A Grateful Mother
Bulletin Page for January 10, 2010
Being Optimistic in 2010
We should mark the start of a new year — a new decade, no less — with a pause in our daily lives. Yes, it’s been a tough year with the economic problems, with the ongoing threat of terrorism, and with many people, even in our own neighborhoods, reaching a poverty level never experienced before. Many of us have bad stories to tell, but let’s look towards the future with a little dose of optimism.
The best way to get over a bad event is to "look suffering straight in the eye, acknowledge and respect its presence, and then to get busy as soon as possible focusing on things we choose to focus on," according to Mihaly Csikszentmihalyi, in his book "Finding Flow." I know that it’s easier said than done, but why should we be optimistic? If for no other reason than because sitting around moping will not get us anywhere — and neither will blaming everything that's gone wrong on the person who came before. What does work is optimism, a belief that the future will be better, that we can affect our future and that, with hard work, we can change our lives individually, as families, as communities, as parishes, and as a nation.
Such optimism allows us to set positive goals, concentrate, focus, work hard,
and never ever give up on our dreams.
In the century before the birth of Christ, the Roman poet Juvenal wrote about the Roman people as longing for only "bread and circuses." His view was that the people who once were involved in creating the future of their nation cared then only for the day's food and their entertainment. We have to understand that our lives are part of a greater story. As part of this greater story, we are the link between our nation's incredible history and our nation's possibly bright future. The question we might want to ask ourselves is: Are we using all of the talents and blessings God has given us to serve him and improve the lives of our families, our communities, our nation and our world?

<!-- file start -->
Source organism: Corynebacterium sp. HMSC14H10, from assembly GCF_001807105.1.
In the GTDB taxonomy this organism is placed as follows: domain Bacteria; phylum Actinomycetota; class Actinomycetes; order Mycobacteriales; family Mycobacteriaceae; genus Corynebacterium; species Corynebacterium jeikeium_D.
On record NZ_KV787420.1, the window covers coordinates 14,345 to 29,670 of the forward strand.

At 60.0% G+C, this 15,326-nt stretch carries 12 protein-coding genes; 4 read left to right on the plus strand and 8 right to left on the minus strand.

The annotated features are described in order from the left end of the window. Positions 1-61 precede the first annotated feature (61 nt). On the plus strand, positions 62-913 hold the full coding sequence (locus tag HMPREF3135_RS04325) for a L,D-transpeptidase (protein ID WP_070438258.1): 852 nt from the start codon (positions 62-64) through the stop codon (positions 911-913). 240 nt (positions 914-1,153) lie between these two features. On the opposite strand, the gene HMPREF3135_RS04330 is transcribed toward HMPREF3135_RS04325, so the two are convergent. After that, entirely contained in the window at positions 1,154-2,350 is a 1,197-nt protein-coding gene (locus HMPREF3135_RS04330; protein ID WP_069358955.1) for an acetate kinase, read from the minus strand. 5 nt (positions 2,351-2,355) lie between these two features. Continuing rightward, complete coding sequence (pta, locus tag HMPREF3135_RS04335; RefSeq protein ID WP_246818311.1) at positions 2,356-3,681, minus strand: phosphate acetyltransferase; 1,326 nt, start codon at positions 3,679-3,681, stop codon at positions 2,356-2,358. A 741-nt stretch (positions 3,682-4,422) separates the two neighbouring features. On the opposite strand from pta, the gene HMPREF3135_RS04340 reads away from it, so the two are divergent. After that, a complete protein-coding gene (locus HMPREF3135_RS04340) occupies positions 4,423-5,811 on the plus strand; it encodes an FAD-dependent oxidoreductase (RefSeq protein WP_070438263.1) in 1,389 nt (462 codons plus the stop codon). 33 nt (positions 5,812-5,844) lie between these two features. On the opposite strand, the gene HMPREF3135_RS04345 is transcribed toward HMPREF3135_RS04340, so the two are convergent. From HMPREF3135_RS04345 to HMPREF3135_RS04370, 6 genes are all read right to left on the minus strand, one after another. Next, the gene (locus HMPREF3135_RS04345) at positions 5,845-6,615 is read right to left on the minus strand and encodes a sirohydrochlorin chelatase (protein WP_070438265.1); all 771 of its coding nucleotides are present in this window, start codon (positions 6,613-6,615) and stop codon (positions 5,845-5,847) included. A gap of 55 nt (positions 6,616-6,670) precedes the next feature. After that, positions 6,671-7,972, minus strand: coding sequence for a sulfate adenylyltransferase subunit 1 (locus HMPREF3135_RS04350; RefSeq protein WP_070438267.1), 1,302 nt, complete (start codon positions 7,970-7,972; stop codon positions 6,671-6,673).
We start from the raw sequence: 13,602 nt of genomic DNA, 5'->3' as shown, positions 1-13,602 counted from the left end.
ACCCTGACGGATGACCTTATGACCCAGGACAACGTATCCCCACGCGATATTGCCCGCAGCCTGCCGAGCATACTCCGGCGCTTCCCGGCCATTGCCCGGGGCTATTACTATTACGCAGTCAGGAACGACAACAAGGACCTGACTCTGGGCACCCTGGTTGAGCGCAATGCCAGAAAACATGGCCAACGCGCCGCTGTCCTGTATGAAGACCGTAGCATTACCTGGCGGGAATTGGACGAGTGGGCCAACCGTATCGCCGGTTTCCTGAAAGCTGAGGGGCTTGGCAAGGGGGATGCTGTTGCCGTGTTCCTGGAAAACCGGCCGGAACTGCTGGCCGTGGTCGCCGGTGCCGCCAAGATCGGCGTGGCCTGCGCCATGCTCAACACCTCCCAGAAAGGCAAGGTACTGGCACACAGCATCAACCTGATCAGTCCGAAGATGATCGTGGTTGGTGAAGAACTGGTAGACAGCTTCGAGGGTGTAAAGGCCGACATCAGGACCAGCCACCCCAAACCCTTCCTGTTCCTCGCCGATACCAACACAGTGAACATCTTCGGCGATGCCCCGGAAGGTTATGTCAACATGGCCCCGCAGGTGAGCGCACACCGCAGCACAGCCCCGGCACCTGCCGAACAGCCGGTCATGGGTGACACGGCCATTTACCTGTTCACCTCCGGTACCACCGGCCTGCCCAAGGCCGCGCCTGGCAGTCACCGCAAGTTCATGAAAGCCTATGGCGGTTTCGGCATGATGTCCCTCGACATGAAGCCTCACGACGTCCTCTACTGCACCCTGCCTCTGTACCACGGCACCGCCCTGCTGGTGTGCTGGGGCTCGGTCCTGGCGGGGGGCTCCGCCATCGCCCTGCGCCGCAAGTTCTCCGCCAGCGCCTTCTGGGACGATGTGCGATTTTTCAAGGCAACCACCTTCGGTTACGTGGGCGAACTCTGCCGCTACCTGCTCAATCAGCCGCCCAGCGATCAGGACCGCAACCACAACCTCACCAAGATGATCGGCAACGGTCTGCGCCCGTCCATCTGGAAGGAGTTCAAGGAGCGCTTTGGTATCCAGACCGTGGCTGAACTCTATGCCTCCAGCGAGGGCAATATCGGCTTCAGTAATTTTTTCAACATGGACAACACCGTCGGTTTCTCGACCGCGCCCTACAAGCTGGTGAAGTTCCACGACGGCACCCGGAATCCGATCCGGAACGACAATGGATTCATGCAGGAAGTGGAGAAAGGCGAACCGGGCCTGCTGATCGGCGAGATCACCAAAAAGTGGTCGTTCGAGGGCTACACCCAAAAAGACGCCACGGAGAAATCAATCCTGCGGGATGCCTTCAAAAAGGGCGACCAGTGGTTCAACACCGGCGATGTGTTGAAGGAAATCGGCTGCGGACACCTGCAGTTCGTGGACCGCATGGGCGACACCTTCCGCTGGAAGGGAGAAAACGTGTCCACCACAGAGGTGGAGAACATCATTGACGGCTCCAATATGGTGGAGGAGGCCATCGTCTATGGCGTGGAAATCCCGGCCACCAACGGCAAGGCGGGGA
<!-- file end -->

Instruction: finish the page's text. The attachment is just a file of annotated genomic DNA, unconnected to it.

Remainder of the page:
God wants so much more for us and from us than simple bread and circuses. He wants us to use all the gifts that he has given us, to serve him, serve our nation and improve the world. If we all used our gifts and talents — what a year — what a decade it could become. Some people look only for what’s interesting, and not for what’s important in life. Sacrifice and work for them are words that exist only in the dictionary. So let’s make this year special, by looking positively on everything we plan to accomplish.
May God grant you this New Year -----
Enough tears to keep you human, warm and sensitive.
Enough humor to laugh at yourself rather than others. Enough setbacks to keep you humble. Enough goodness to be called a person of integrity. Enough accomplishments to keep you confident and eager. Enough patience to teach you the virtue of waiting. Enough discipline to be moderate in eating and drinking.
Enough silence in your life that you become more prayerful.
Enough insight in how you see God, but also in how God sees you. Enough friends to give you life, strength and support. Enough grief and sorrow to make you both sensitive and loving. Enough hope to teach you to trust God. Enough care to comfort the disturbed, but also to disturb the comfortable. Enough strength from your faith, family and friends to support you. Enough warm and wonderful memories to give you comfort.